Most trucking companies overwhelmingly use the same recruiting strategies that they did 25 years ago, according to a recent poll, performed by Unicru at the American Trucking Association’s HR and Safety Conference.
Newspaper advertising at 28 percent and employee referrals at 21 percent top the list as the most commonly used recruiting sources.
“Although the labor market has changed significantly, the strategies and tactics for finding drivers have not,” said Adam Mertz, senior manager of transportation workforce solutions at Unicru. “At a time when drivers are leaving the profession for other fields, the industry needs to look to adopt new tools and techniques to retain current drivers and increase the rate at which it attracts new drivers.”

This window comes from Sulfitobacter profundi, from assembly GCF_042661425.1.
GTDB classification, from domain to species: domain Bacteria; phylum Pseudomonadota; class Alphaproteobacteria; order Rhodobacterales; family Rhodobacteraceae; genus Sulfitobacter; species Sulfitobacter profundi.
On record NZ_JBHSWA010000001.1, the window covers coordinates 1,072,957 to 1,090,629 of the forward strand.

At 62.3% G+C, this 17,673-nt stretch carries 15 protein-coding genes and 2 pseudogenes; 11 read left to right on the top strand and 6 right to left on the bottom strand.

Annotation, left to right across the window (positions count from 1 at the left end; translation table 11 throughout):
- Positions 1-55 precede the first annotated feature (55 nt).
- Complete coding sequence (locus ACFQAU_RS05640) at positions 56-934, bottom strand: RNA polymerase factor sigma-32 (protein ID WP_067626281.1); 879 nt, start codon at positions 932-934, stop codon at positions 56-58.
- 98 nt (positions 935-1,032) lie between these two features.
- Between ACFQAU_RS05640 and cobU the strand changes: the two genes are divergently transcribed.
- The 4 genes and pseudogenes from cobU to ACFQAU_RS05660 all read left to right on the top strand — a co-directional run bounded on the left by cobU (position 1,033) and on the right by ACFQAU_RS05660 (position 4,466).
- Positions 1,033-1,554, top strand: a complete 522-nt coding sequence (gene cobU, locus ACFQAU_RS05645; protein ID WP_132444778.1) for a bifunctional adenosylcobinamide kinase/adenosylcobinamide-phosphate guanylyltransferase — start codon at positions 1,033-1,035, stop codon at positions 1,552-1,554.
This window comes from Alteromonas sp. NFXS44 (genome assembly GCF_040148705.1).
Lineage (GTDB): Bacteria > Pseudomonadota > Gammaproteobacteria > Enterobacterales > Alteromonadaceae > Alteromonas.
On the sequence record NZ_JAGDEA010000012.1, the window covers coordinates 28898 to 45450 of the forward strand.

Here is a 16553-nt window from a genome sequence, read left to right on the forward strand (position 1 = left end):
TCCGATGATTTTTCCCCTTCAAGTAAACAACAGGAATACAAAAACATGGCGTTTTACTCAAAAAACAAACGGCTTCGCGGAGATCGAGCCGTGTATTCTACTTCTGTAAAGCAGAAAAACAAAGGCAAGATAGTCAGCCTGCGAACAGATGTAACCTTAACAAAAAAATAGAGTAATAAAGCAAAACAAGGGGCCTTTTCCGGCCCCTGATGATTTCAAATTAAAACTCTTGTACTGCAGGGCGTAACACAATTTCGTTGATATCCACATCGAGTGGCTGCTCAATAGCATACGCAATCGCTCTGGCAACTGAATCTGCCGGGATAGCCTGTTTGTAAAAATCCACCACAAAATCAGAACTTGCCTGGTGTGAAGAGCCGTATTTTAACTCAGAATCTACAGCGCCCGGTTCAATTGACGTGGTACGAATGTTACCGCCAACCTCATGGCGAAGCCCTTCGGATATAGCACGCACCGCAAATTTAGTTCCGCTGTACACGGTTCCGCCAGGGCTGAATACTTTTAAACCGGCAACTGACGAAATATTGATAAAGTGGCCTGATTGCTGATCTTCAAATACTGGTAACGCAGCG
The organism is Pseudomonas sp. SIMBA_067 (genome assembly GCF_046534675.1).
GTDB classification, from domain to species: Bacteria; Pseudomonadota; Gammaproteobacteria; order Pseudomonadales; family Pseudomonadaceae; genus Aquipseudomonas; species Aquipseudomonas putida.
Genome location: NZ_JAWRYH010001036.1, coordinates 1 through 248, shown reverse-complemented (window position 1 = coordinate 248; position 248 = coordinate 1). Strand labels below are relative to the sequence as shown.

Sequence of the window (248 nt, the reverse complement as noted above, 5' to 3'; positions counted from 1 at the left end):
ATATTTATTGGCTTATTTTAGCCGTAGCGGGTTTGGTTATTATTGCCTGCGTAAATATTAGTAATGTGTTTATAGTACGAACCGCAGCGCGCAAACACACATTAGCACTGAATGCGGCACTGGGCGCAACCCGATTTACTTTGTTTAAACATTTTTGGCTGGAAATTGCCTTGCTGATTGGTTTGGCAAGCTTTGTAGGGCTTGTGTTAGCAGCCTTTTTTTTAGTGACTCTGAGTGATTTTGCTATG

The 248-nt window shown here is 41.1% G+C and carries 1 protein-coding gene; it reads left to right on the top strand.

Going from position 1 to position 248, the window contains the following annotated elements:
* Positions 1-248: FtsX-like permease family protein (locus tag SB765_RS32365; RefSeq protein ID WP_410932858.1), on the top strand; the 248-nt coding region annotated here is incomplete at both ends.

Turnover among US truck drivers is at a near all-time high of 116 percent and the industry is in need of 82,000 new hires every year through 2010.
As of 2004, according to the US Department of Labor, 25 percent of drivers came from a minority group and the average driver age continues to escalate. However, despite the inferences one might make from these trends, the Internet’s role is growing in how truck drivers seek and apply for work — a trend many trucking organizations fail to take advantage of, says Unicru.
In its poll, Unicru found that only nine percent of responding companies listed the company Web site as a ‘most commonly used recruiting source.’
In addition to an online career site, other recommendations for maximizing recruiting strategies in the new century include: — Leverage technology to find and hire the best people before the competition. — Incorporate screening and hiring process automation to improve safety performance, reduce turnover, ensure consistency to DOT hiring guidelines, and increase recruiter and hiring manager productivity. — Measure recruiting results – both the quantity and quality of applicants. — Focus on recruiting sources that are sustainable and help build brand image.
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